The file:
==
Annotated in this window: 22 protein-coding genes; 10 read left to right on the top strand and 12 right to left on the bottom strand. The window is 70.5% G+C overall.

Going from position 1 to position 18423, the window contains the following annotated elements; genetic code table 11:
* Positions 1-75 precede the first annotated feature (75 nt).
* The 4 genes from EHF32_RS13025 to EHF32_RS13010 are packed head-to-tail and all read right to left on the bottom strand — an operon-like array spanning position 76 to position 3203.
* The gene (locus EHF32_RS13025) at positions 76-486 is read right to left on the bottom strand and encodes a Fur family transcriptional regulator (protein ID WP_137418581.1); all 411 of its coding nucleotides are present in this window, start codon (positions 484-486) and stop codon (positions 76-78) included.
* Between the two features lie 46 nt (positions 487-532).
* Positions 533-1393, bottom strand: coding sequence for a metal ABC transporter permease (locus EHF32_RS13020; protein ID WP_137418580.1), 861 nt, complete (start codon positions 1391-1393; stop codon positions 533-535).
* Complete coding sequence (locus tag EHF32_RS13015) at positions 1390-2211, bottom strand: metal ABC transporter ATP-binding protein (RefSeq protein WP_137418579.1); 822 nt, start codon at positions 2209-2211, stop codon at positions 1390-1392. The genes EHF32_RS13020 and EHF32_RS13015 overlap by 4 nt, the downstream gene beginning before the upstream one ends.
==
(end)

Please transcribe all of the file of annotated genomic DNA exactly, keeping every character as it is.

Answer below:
Annotated in this window: 22 protein-coding genes; 10 read left to right on the top strand and 12 right to left on the bottom strand. The window is 70.5% G+C overall.

Going from position 1 to position 18423, the window contains the following annotated elements; genetic code table 11:
* Positions 1-75 precede the first annotated feature (75 nt).
* The 4 genes from EHF32_RS13025 to EHF32_RS13010 are packed head-to-tail and all read right to left on the bottom strand — an operon-like array spanning position 76 to position 3203.
* The gene (locus EHF32_RS13025) at positions 76-486 is read right to left on the bottom strand and encodes a Fur family transcriptional regulator (protein ID WP_137418581.1); all 411 of its coding nucleotides are present in this window, start codon (positions 484-486) and stop codon (positions 76-78) included.
* Between the two features lie 46 nt (positions 487-532).
* Positions 533-1393, bottom strand: coding sequence for a metal ABC transporter permease (locus EHF32_RS13020; protein ID WP_137418580.1), 861 nt, complete (start codon positions 1391-1393; stop codon positions 533-535).
* Complete coding sequence (locus tag EHF32_RS13015) at positions 1390-2211, bottom strand: metal ABC transporter ATP-binding protein (RefSeq protein WP_137418579.1); 822 nt, start codon at positions 2209-2211, stop codon at positions 1390-1392. The genes EHF32_RS13020 and EHF32_RS13015 overlap by 4 nt, the downstream gene beginning before the upstream one ends.